This reminds me of how some parents always forced childhood playmates of mine to apologize to their siblings. Even when they weren’t sorry, they had to “say it”. And I always asked, “why? What’s the point? You totally destroy the legitimacy and value of an apology if it’s forced.” The parents even argued, “Because I ORDERED my children to apologize SINCERELY, it’s sincere!”

    Way to grow your sheep. Turns out, that’s more or less what most of them became. I know they’d probably tell me I’m a demoniac or a terrorist for believing stuff like 9/11 and Pizzagate and just about anything else true. OR visiting questionable sites. Like this one. But hey, at least whenever I said “I’m sorry”, it was sincere. Unless it was to my Mother. She didn’t accept apologies for sins twice or without physical demonstration of remorse.

    That woman, she looks more wise each day.

    Of course, this school dance has a sexual connotation. Will they do this at Middle and High School next? What happens if a transgender wants to dance, and proposition? Don’t expect that too far into the future!

    Liked by 5 people

    • In the Middle East they don’t dance (except alone or with another woman). As to deviants, you can expect a LOT of that. If they’re of a different race its even more complicated.

      They are defining what The State accepts. The individual no longer exists (as you point out in your comments). They are saying “you MUST offer yourself even if you don’t wish to”.

      It isn’t just a “dance”. It is a metaphor.

      Liked by 3 people

      • lophatt . . . . You have brought up some further very important aspects of this dilemma. As cruel as it may seem, I truly believe that parents who respect the “freedom of choice” among their children . . . will keep them home from this “dance.” I don’t know whether this dance is during the day, or during an evening. If it is during the day, parent’s should write a note having their child excused at such and such a time due to a family matter. Parents should never kneel to the authority to compel their child to do something as wrong as this idea is.

        For goodness sake, when these kids get to high school, and are paring off as couples for various dances . . . are they still going to be compelled to “accept invitations to school functions in order not to hurt someone else’s feelings,” or are they going to go to a dance as a couple, but be “compelled to dance with other attendees, just so that their feelings not be hurt?” This school administrator should go and visit one of the Russian Gulag’s for six months, then let’s see if his thinking has been straightened out!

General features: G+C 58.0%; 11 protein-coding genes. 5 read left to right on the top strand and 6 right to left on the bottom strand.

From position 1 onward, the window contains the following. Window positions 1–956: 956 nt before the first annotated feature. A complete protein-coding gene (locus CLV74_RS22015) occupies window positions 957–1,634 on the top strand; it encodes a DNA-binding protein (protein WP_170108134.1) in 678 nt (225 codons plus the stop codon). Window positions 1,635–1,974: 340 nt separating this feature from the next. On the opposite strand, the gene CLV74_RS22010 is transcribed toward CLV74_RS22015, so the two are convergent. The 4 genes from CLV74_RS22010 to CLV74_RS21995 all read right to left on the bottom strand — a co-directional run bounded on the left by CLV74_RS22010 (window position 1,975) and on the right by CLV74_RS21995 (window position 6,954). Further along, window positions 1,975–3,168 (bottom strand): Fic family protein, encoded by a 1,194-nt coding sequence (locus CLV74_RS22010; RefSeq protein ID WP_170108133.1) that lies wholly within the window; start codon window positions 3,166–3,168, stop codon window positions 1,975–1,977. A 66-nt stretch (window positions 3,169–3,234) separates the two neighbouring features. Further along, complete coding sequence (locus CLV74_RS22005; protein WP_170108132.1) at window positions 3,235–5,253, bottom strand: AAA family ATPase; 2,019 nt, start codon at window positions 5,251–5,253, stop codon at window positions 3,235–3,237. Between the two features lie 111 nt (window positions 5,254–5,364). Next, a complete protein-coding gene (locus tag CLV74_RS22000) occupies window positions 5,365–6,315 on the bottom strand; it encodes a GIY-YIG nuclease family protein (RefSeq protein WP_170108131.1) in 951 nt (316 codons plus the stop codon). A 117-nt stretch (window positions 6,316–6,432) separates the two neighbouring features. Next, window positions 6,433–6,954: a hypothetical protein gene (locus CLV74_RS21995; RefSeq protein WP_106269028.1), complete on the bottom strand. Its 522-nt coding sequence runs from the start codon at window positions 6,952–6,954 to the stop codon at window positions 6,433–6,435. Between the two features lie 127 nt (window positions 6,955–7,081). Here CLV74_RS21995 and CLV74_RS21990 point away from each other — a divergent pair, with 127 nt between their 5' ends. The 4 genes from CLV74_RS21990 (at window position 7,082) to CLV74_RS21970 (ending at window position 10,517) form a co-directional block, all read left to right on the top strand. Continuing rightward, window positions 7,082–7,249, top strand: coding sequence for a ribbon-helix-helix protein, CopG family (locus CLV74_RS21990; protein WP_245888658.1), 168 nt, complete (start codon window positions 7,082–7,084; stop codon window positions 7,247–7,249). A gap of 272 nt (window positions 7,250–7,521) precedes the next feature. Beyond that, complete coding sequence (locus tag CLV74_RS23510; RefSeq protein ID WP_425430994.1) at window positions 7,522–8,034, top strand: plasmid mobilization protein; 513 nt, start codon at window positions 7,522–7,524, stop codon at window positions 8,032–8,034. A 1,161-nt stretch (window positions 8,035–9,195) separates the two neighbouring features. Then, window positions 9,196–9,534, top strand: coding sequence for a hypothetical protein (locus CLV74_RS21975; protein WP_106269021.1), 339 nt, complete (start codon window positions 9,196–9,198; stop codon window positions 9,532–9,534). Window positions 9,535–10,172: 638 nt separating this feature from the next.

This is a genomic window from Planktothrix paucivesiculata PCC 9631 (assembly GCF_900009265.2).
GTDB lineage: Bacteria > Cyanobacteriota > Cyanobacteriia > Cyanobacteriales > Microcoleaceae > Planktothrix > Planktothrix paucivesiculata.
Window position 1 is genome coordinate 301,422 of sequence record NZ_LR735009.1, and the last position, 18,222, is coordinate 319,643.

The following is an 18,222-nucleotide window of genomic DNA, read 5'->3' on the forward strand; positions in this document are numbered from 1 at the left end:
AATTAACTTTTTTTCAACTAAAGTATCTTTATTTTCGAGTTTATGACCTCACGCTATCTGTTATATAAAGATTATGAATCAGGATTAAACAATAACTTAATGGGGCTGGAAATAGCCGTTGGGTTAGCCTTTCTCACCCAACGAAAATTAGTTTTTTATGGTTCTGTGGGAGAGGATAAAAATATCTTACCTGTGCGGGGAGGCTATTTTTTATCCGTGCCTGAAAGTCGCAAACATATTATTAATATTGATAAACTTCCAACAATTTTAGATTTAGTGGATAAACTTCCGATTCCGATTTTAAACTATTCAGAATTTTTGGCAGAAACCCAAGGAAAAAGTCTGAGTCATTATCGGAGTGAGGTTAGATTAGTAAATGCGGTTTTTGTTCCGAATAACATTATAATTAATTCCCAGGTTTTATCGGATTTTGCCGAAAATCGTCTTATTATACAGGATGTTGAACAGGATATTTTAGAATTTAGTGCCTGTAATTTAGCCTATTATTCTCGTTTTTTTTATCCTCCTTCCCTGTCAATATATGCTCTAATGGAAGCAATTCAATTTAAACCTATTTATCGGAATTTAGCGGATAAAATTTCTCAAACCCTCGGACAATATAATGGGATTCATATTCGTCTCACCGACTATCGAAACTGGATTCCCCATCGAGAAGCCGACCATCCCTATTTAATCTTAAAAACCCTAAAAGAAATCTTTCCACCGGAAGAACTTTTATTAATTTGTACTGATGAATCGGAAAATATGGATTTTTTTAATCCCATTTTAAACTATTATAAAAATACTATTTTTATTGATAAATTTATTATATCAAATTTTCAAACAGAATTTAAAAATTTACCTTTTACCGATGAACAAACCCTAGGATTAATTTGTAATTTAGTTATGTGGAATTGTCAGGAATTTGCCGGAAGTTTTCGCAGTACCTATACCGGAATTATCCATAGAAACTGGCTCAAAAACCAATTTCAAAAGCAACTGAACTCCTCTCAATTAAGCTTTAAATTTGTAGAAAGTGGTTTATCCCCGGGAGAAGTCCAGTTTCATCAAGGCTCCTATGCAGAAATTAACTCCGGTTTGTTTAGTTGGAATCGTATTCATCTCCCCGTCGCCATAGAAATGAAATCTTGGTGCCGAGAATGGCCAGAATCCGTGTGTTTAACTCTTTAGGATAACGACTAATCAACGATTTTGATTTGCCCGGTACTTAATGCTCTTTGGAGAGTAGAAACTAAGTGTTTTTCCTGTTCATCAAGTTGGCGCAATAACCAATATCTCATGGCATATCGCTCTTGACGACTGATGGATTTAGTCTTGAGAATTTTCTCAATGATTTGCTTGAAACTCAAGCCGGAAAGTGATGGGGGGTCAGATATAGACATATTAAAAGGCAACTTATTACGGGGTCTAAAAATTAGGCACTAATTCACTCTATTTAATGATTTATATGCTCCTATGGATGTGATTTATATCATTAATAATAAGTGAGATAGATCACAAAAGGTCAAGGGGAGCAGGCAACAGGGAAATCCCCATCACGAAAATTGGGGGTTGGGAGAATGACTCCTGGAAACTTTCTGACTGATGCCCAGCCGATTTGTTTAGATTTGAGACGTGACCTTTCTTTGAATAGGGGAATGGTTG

Liked by 3 people

    • Eli . . . . Bravo! Well said. Your post was very thoughtful, and I agree 100% with the “transgender question.” No child should be constrained to dance with anyone, for any reason! PERIOD!!!!

      Liked by 2 people

  10. There’s been an update to this issue. Praise God! After I read this article, I sent an email to Dr. Stephens reminding him of the dangerous precedent being set with this policy and the wrong message it would send to our youth. Dr. Stephens’ reply:
    I agree with you! I was not aware that this instruction was being given to students. We met with the principal yesterday and that practice will no longer be in place in the future–including tomorrow’s Valentine’s Dance. Thanks,
    Dr. Jeff Stephens
    Superintendent; Weber School District

    Liked by 4 people

  11. How are kids supposed to learn to deal with rejection????

    Liked by 4 people

  12. I think when i was a kid and we had dances in the school hall if we were asked to dance we had to say yes. I think it’s just old fashioned good manners. You don’t have to go a second time but if your sitting on the sidelines boys were encouraged to ask. It’s just social lubricant i would think.

    Liked by 2 people

    • I don’t remember any such thing when I was a kid. I went to a lot of dances. One was expected not to be a “wall flower” but it wasn’t unusual for a girl to say “no thank you”.

      Besides, to me at least, this isn’t the point. In this case “The State” (in the person of a school) is attempting to exert authority over individuals. We do not need anyone’s permission to say “no”. We do not need assistance with choosing our friends.

      When we are faced with untenable decisions, like we’ve seen recently with the refusal of certain governments to prosecute rape if the perpetrator is a “migrant”, we should not accept that. It is extreme, but it is the same idea.

      These governments, realizing that they don’t work for us, have no authority to enforce the laws selectively or to favor one group over another on a whim. They don’t even ask the parent’s consent on issues any longer. The assumption is that “The State” knows best.

      Liked by 4 people

      • lophatt . . . . Bravo! Thank you for enumerating the voice of reason! Well done. I could not agree more . . . when you mention the travesty the “refusal of certain governments to prosecute rape if the perpetrator is a ‘migrant’, we should not accept that.” I think that for the vast majority of Americans, and the vast majority of the indigent people from European countries . . . this travesty was never envisioned! This is but a modern PC nonsense, that so many people have to live under. It is insane.

        Liked by 3 people

        • Thank you Lulu. I think the question is, what do we do about government officials (who we know don’t work for us even though they’re supposed to), who do these things? So we just accept this and make it acceptable?